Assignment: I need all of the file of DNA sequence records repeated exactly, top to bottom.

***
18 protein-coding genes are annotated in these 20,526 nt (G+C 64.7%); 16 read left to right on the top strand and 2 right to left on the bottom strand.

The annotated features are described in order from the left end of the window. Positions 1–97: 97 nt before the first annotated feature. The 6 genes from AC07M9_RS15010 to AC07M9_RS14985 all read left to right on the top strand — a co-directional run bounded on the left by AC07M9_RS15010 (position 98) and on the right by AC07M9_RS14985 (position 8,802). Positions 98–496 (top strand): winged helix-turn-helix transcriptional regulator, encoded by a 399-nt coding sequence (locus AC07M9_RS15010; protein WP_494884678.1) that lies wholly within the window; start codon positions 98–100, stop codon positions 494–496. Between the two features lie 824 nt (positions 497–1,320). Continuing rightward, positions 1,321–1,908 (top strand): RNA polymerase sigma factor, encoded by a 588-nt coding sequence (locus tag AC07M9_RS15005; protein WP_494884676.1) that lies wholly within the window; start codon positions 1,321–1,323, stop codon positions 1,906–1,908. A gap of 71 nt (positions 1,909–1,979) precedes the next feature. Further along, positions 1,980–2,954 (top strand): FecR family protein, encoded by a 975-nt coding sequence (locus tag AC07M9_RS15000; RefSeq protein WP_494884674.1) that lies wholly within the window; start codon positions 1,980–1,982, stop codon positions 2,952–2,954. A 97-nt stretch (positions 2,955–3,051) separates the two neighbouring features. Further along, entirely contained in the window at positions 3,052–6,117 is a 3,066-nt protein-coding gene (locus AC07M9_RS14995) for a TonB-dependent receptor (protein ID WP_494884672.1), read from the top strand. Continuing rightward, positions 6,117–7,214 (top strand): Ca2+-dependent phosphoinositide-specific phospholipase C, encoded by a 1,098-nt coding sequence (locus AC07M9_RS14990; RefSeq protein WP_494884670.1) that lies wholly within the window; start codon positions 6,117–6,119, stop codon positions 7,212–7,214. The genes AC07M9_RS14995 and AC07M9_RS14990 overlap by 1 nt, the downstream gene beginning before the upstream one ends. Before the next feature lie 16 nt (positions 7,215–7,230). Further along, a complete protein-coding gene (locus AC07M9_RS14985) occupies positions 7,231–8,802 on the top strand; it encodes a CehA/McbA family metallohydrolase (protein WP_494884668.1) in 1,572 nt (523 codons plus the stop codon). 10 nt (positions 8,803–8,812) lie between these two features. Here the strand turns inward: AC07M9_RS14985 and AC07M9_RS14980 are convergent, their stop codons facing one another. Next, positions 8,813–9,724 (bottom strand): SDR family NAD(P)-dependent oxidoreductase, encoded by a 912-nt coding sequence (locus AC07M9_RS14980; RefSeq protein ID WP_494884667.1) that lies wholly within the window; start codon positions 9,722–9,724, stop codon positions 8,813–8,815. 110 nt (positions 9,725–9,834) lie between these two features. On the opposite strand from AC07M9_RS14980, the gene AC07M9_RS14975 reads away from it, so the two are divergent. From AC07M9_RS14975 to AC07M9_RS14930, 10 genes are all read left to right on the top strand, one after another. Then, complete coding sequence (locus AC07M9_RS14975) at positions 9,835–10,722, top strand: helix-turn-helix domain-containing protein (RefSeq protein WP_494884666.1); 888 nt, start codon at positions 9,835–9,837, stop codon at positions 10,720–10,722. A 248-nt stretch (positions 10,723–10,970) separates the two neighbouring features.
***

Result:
18 protein-coding genes are annotated in these 20,526 nt (G+C 64.7%); 16 read left to right on the top strand and 2 right to left on the bottom strand.

The annotated features are described in order from the left end of the window. Positions 1–97: 97 nt before the first annotated feature. The 6 genes from AC07M9_RS15010 to AC07M9_RS14985 all read left to right on the top strand — a co-directional run bounded on the left by AC07M9_RS15010 (position 98) and on the right by AC07M9_RS14985 (position 8,802). Positions 98–496 (top strand): winged helix-turn-helix transcriptional regulator, encoded by a 399-nt coding sequence (locus AC07M9_RS15010; protein WP_494884678.1) that lies wholly within the window; start codon positions 98–100, stop codon positions 494–496. Between the two features lie 824 nt (positions 497–1,320). Continuing rightward, positions 1,321–1,908 (top strand): RNA polymerase sigma factor, encoded by a 588-nt coding sequence (locus tag AC07M9_RS15005; protein WP_494884676.1) that lies wholly within the window; start codon positions 1,321–1,323, stop codon positions 1,906–1,908. A gap of 71 nt (positions 1,909–1,979) precedes the next feature. Further along, positions 1,980–2,954 (top strand): FecR family protein, encoded by a 975-nt coding sequence (locus tag AC07M9_RS15000; RefSeq protein WP_494884674.1) that lies wholly within the window; start codon positions 1,980–1,982, stop codon positions 2,952–2,954. A 97-nt stretch (positions 2,955–3,051) separates the two neighbouring features. Further along, entirely contained in the window at positions 3,052–6,117 is a 3,066-nt protein-coding gene (locus AC07M9_RS14995) for a TonB-dependent receptor (protein ID WP_494884672.1), read from the top strand. Continuing rightward, positions 6,117–7,214 (top strand): Ca2+-dependent phosphoinositide-specific phospholipase C, encoded by a 1,098-nt coding sequence (locus AC07M9_RS14990; RefSeq protein WP_494884670.1) that lies wholly within the window; start codon positions 6,117–6,119, stop codon positions 7,212–7,214. The genes AC07M9_RS14995 and AC07M9_RS14990 overlap by 1 nt, the downstream gene beginning before the upstream one ends. Before the next feature lie 16 nt (positions 7,215–7,230). Further along, a complete protein-coding gene (locus AC07M9_RS14985) occupies positions 7,231–8,802 on the top strand; it encodes a CehA/McbA family metallohydrolase (protein WP_494884668.1) in 1,572 nt (523 codons plus the stop codon). 10 nt (positions 8,803–8,812) lie between these two features. Here the strand turns inward: AC07M9_RS14985 and AC07M9_RS14980 are convergent, their stop codons facing one another. Next, positions 8,813–9,724 (bottom strand): SDR family NAD(P)-dependent oxidoreductase, encoded by a 912-nt coding sequence (locus AC07M9_RS14980; RefSeq protein ID WP_494884667.1) that lies wholly within the window; start codon positions 9,722–9,724, stop codon positions 8,813–8,815. 110 nt (positions 9,725–9,834) lie between these two features. On the opposite strand from AC07M9_RS14980, the gene AC07M9_RS14975 reads away from it, so the two are divergent. From AC07M9_RS14975 to AC07M9_RS14930, 10 genes are all read left to right on the top strand, one after another. Then, complete coding sequence (locus AC07M9_RS14975) at positions 9,835–10,722, top strand: helix-turn-helix domain-containing protein (RefSeq protein WP_494884666.1); 888 nt, start codon at positions 9,835–9,837, stop codon at positions 10,720–10,722. A 248-nt stretch (positions 10,723–10,970) separates the two neighbouring features.